Dogs cost their owners £164 in household repairs each year, according to new research – lending weight to the argument for not allowing renters to keep pets.

MoneySuperMarket found that Weimaraners cause the most damage, chewing up an average of £265 in repairs each year while Labradors are the most furniture-friendly, costing £138 a year.

Carpets topped the list of the most dog-gnawed household items (20%), followed by sofas and rugs (17%), chairs (14%) and wooden floors (12%).

Dog owners in London spend the most on repairing the damage caused by their furry friends – £237 – compared with dogs in Wales who cost their owners an average of £108.

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Despite almost a fifth of Brits adding a dog to the family in lockdown, the price comparison website says more than one-third of dog owners don’t have pet insurance to cover the £1.7 billion in household damage they cause each year.

Pet tenants

There’s currently a push from a number of quarters to relax tenancy rules for pet owners.

Apart from the government removing restrictions on well-behaved pets from the model tenancy agreement, Andrew Rosindell’s private members bill – Dogs and Domestic Animals (Accommodation and Protection) Bill – gets its second reading this month and aims to banish the no-pet clause for rented homes.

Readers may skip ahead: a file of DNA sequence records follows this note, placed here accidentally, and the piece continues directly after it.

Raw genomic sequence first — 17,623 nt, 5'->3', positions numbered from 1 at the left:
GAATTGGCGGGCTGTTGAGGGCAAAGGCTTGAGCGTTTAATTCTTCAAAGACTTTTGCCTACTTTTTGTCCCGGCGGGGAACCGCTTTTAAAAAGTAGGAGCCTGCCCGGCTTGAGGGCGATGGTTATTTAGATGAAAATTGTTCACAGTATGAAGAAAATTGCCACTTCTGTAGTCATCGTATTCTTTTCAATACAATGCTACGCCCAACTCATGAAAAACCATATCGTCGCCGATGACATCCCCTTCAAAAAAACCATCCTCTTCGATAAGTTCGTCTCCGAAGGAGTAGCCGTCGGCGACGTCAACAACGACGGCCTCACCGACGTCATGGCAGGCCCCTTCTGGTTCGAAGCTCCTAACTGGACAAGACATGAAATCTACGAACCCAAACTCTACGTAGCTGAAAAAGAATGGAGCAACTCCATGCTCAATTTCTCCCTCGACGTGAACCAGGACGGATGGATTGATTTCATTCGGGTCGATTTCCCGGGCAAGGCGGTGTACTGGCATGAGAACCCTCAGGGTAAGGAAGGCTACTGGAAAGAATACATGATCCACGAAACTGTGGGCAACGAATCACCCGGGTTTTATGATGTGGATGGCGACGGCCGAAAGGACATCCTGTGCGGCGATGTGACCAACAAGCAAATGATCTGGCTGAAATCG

Says Kate Devine, insurance expert at MoneySuperMarket: “A challenge faced by both first-time and experienced dog owners is the destruction of furniture and other household items.

“While you can try and minimise the risks, it isn’t always possible to eliminate all damage. No matter their age, we recommend that you check your home insurance policy to ensure you are covered for any accidental damage caused by your pets. Without adequate cover, you may find yourself paying hundreds of pounds for repairs.” 

Read more: Allowing for accidental damage.

1 COMMENT

  1. “While you can try and minimise the risks, it isn’t always possible to eliminate all damage. No matter their age, we recommend that you check your home insurance policy to ensure you are covered for any accidental damage caused by your pets. Without adequate cover, you may find yourself paying hundreds of pounds for repairs.”

    Do tenants have any insurance? I’m fairly certain most of mine don’t.

    Can a landlord force a tenant to get insurance and what do they do if the they refuse?

    I wonder if Kate Divine has ever tried to recoup thousands of pounds off an unemployed tenant who’s pets have ruined the laminate and carpets throughout a house, chewed the windowsills and scratched the doors beyond repair, and the garden is covered in dog poo?

    If I’m forced to accept pets – guess what? Rent will go up.

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